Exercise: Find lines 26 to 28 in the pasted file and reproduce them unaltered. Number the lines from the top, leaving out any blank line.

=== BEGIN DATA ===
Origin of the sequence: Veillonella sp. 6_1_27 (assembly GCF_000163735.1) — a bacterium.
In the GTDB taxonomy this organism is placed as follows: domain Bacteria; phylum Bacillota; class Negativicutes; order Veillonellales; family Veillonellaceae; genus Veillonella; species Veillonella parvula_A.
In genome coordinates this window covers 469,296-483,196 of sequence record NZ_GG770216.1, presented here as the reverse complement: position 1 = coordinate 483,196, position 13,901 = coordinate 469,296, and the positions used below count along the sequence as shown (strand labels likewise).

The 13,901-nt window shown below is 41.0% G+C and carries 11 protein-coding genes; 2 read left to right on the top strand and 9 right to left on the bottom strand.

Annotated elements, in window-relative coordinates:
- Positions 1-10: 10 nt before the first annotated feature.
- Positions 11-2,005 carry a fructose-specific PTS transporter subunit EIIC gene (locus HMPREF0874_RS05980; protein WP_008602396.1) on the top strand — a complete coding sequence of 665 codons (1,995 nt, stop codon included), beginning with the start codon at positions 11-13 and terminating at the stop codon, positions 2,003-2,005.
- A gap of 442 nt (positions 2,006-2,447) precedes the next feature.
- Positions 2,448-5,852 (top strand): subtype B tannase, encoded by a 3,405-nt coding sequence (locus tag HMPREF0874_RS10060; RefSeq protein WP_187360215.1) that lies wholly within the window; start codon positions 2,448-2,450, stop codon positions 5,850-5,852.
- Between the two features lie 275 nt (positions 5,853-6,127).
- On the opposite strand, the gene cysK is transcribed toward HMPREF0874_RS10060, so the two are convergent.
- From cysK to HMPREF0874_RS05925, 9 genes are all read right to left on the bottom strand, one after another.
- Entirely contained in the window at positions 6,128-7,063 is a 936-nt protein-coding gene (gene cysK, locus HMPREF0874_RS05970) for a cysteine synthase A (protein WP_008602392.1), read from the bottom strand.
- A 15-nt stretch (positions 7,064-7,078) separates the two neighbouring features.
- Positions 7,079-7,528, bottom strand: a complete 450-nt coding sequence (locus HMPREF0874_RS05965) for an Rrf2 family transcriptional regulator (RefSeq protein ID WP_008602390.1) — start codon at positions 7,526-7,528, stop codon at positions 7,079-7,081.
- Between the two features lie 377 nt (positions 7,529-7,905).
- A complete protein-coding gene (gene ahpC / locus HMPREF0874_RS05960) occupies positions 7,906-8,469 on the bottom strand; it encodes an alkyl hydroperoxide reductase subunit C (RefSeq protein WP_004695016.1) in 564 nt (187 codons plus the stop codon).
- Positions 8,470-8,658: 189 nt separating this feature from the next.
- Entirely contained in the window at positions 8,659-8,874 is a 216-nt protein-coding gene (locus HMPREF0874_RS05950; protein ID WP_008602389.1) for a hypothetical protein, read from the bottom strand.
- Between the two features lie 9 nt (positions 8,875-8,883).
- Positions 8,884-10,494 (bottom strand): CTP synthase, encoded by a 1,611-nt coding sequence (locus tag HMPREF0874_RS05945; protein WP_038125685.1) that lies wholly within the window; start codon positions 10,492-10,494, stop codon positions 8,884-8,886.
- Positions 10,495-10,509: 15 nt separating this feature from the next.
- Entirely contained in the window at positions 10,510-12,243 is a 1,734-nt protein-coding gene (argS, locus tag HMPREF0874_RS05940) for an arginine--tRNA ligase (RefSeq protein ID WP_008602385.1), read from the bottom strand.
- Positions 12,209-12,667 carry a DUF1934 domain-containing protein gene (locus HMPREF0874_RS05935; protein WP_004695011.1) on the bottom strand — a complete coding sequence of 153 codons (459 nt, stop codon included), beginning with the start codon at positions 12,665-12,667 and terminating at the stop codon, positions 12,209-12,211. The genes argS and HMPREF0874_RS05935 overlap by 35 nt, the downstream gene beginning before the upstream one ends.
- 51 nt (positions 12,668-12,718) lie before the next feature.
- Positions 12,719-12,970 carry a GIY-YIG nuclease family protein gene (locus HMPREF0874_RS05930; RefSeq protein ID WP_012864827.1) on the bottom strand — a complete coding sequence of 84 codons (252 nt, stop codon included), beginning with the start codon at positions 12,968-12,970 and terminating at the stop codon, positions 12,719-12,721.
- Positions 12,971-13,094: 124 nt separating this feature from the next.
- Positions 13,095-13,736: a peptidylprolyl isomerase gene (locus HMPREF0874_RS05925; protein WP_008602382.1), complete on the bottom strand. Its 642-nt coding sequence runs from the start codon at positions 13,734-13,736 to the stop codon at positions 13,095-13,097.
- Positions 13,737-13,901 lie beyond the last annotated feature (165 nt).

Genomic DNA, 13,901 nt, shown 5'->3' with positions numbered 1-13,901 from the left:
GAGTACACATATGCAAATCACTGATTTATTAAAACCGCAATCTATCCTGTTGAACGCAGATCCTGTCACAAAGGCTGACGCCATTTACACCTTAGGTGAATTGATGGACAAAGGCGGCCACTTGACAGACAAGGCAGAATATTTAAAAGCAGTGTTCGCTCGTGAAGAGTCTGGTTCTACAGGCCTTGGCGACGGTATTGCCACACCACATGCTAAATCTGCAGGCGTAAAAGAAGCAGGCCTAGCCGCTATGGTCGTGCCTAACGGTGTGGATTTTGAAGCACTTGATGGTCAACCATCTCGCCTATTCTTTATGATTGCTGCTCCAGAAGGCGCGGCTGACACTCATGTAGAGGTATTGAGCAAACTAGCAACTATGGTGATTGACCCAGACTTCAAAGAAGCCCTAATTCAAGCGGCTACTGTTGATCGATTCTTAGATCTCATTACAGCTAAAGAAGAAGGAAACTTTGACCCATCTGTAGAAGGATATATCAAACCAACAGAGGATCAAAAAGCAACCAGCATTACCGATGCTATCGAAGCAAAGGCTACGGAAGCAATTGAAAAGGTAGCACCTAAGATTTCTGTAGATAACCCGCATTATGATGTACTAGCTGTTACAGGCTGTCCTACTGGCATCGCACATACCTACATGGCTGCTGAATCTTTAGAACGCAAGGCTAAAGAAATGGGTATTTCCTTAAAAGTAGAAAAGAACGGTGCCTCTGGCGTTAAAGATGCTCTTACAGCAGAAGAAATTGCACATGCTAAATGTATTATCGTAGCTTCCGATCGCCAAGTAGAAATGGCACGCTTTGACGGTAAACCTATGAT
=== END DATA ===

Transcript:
- Positions 12,719-12,970 carry a GIY-YIG nuclease family protein gene (locus HMPREF0874_RS05930; RefSeq protein ID WP_012864827.1) on the bottom strand — a complete coding sequence of 84 codons (252 nt, stop codon included), beginning with the start codon at positions 12,968-12,970 and terminating at the stop codon, positions 12,719-12,721.
- Positions 12,971-13,094: 124 nt separating this feature from the next.
- Positions 13,095-13,736: a peptidylprolyl isomerase gene (locus HMPREF0874_RS05925; protein WP_008602382.1), complete on the bottom strand. Its 642-nt coding sequence runs from the start codon at positions 13,734-13,736 to the stop codon at positions 13,095-13,097.